Manchester City 1-1 Everton: Pep’s new-look back-three drops two

Manchester City’s new-look 3-2-2-3 formation survived the effects of an ingenious half-time tactical switch from Everton’s Ronald Koeman to emerge with a point.

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City’s wingers again created space for dual-tens Kevin be Bruyne and David Silva to run the channels and reach the byline, while Fernandinho and Ilkay Gundogan held their positions to prevent counter-attacks

Guardiola’s new rearguard

Less than a fortnight removed from watching a high-pressing Tottenham Hotspur force his side into aimless long balls, Pep Guardiola introduced an extra centre-back to prevent Everton from repeating the trick.

Unusually, Guardiola chose not to protect his newly-introduced three-man defence with wing-backs however, as is customary, preferring instead to field Raheem Sterling and Leroy Sané as out-and-out wingers in a daring 3-2-2-3 formation.

Greatly restricted in their positioning, holding midfielders Fernandinho and Ilkay Gundogan were tasked with protecting the flanks, by shuttling horizontally to cut off counter-attacking passes into Everton’s wingers Yannick Bolasie and Gerard Deulofeu.

City’s benign first-half dominance

Effectively defending with a permanent 3-2 double-barrier, this strategy worked perfectly in the first-half for a City side that failed to concede a single Everton shot on goal from open play.

Meanwhile, in possession, the tendency of Everton’s three central midfielders to stay tight to David Silva and Kevin de Bruyne – combined with the looseness from back-to-front caused by Everton’s failing high-press –  meant that Fernandinho and Gundogan were perpetually free to feed their side’s dual-tens between the lines.

City’s central midfield pair attempted four through balls between them, fueling the hosts’ regular sorties to the byline, from which they attempted pull-backs. Fortunately for Everton, Guardiola’s front-five found a visiting centre-back partnership, in Phil Jagielka and Ashley Williams, that were up to the task, with both combining to execute countless key interceptions, blocks and clearances.

Only Sané, embroiled in a one-on-one battle with an initially shaky Bryan Oviedo throughout the opening 45, looked like a serious threat, beating the Costa Rican to force a near-post save from Maarten Stekelenburg in the early going, and winning what should have been a penalty-kick from the same player in the 11th minute.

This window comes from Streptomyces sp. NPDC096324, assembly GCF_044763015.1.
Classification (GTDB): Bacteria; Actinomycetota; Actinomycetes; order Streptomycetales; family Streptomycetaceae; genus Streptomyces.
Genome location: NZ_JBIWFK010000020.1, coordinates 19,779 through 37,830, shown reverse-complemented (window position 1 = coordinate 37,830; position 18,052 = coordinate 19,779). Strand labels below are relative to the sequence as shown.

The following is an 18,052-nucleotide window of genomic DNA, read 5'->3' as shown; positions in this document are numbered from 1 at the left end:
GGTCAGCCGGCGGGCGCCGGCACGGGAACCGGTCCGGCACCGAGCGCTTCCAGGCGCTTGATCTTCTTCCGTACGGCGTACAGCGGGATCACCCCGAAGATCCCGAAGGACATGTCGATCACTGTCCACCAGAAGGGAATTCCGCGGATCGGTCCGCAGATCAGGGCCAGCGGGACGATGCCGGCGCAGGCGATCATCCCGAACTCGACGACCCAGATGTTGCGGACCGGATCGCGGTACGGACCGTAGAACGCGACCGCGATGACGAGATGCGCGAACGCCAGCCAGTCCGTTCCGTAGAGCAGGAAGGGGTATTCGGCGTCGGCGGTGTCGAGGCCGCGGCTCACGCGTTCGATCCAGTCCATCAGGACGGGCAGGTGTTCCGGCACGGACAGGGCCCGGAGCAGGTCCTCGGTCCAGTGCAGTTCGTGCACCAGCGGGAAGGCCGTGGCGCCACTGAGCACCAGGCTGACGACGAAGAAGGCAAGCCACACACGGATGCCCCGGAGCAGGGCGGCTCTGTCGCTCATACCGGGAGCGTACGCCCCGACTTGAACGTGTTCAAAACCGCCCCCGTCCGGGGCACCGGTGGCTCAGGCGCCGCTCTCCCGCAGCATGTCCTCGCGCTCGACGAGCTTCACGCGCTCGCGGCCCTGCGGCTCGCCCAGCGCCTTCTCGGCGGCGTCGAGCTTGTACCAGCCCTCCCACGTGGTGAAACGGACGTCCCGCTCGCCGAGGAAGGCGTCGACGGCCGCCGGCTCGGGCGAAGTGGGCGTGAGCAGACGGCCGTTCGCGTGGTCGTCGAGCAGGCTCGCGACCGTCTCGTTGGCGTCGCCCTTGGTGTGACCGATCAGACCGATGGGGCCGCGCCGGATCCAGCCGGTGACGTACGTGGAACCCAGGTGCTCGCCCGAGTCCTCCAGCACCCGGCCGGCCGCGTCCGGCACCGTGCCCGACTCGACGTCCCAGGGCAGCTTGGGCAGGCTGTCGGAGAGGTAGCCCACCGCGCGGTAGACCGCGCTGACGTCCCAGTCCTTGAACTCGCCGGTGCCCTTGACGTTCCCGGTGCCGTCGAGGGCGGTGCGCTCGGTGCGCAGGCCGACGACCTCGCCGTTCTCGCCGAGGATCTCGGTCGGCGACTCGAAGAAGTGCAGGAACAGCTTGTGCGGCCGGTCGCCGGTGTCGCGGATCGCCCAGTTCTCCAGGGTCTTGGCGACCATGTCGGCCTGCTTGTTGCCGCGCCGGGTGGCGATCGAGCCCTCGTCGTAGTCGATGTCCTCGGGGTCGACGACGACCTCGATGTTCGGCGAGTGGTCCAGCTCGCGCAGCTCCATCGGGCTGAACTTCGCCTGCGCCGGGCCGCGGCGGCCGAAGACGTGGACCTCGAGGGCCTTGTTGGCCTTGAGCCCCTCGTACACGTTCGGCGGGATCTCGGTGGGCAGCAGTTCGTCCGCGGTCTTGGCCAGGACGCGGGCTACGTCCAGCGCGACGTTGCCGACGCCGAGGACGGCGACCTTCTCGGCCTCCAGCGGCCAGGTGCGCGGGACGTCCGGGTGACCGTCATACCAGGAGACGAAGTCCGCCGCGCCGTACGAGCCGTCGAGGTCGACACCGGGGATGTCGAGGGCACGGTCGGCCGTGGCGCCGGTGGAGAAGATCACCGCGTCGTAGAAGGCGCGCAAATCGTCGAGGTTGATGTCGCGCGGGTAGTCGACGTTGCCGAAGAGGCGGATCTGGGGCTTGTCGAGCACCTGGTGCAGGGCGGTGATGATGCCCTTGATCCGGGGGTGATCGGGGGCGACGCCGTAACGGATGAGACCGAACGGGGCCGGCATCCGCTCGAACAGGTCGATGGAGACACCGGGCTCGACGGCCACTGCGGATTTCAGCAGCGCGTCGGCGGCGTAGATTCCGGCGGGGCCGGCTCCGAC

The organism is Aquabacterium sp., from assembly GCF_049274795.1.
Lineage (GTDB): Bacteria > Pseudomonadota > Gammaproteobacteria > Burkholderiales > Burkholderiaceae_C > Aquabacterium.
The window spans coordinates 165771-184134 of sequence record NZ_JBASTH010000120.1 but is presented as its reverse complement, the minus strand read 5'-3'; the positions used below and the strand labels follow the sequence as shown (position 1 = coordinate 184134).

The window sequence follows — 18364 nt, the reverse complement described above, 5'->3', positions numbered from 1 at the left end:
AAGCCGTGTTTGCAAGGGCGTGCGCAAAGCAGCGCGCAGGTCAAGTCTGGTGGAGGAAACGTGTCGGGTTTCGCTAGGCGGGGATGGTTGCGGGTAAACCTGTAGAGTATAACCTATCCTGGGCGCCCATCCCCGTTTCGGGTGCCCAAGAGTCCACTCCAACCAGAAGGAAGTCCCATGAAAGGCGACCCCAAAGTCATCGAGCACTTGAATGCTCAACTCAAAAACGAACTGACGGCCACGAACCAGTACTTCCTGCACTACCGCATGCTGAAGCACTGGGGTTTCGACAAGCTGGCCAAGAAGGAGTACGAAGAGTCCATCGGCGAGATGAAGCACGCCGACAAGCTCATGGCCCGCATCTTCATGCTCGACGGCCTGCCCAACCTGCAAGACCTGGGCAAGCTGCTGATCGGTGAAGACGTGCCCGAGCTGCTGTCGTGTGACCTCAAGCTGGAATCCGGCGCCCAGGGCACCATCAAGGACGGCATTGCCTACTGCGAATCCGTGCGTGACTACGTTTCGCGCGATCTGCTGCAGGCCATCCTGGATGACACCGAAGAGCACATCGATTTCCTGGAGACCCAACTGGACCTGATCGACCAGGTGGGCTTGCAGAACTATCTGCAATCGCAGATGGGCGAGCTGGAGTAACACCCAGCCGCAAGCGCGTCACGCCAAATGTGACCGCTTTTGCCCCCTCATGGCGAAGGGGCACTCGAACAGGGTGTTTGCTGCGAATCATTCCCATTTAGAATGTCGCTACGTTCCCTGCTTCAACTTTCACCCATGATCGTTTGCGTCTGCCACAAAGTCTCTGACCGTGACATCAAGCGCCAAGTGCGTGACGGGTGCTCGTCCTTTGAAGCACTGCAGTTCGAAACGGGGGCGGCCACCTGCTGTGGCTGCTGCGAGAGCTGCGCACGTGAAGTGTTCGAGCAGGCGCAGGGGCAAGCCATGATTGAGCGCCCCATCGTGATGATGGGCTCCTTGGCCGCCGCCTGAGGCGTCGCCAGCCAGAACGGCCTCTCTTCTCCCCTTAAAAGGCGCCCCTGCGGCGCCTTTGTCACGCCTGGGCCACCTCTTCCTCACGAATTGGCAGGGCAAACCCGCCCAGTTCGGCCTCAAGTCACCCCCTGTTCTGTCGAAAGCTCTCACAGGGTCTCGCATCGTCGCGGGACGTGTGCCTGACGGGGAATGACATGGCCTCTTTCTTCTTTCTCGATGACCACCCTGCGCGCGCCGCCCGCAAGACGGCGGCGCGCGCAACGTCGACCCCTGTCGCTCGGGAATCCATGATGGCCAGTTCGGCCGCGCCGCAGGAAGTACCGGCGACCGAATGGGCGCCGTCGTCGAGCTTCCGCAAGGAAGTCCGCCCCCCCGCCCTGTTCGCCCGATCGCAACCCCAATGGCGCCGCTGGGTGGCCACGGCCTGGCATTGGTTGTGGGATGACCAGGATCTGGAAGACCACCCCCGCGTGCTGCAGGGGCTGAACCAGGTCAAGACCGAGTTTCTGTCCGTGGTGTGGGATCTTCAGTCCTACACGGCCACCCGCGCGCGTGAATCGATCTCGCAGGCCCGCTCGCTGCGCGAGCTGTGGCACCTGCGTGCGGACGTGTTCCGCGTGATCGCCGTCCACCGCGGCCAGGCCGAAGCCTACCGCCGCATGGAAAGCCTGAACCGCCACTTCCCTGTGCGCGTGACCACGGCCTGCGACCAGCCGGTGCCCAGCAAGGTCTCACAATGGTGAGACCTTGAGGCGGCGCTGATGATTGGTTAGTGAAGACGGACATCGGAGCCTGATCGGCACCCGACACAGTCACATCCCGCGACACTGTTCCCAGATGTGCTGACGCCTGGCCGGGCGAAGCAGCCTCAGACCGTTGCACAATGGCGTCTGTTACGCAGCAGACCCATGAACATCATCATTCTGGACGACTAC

Koeman’s second-half switch

Stekelenburg continued to shine in the second stanza, marrying two relatively facile penalty saves with two wondrous fingertip stops to deny a de Bruyne long-ranger and an effort from substitute Sergio Aguero.

The Dutchman’s second repelled 12-yarder of the day, which was also Jagielka’s second concession of a weird outing for the otherwise excellent defender, followed hot on the heels of Romelu Lukaku’s opener, that owed everything to an ingenious half-time tactical switch from Everton manager Ronald Koeman.

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Everton’s second-half shape, with strikers Deulofeu and Lukaku tasked with making runs outside City’s outside-centre-backs

City’s lack of full-backs with which to create natural overloads meant a relatively risk-free shift from 4-1-4-1 to 4-3-1-2 that almost immediately paid dividends for the Toffees. Now asked, along with new strike-partner Lukaku, to make runs outside City’s back-three, Deulofeu converted a left-wing counter-attack into Everton’s first shot on target in the second-half’s opening seconds.

Later, with right-sided centre-back Nicolas Otamendi caught upfield, Bolasie rendered his reconstitution into a number ten a success when he nipped ahead of Jon Stones to flick deftly on to Lukaku, who beat covering defender Gael Clichy to score.

The tactical intrigue continued in injury-time when Koeman quickly responded to Guardiola’s Mourinho-esque introduction of Vincent Kompany as an additional penalty-box presence, by throwing on Ramire Funes Mori as a third centre-back.

Conclusion

Guardiola successfully prevented Everton from replicating Tottenham’s high-pressing success through the introduction of a third centre-back, but his brave new 3-2-2-3 world showed little signs of life in the attacking third in its maiden outing.

Having failed utterly to navigate City’s formidable 3-2 defensive wall on the break in the first half, Koeman’s half-time switch to a split-striker 4-3-1-2 was super-effective against a brand-new City back-three that could count on zero support in wide areas.

Ultimately, his otherwise disciplined Everton side foiled themselves with a handful of momentary defensive lapses in reason, the damage from which Koeman’s magnificent goalkeeper did much to minimise.

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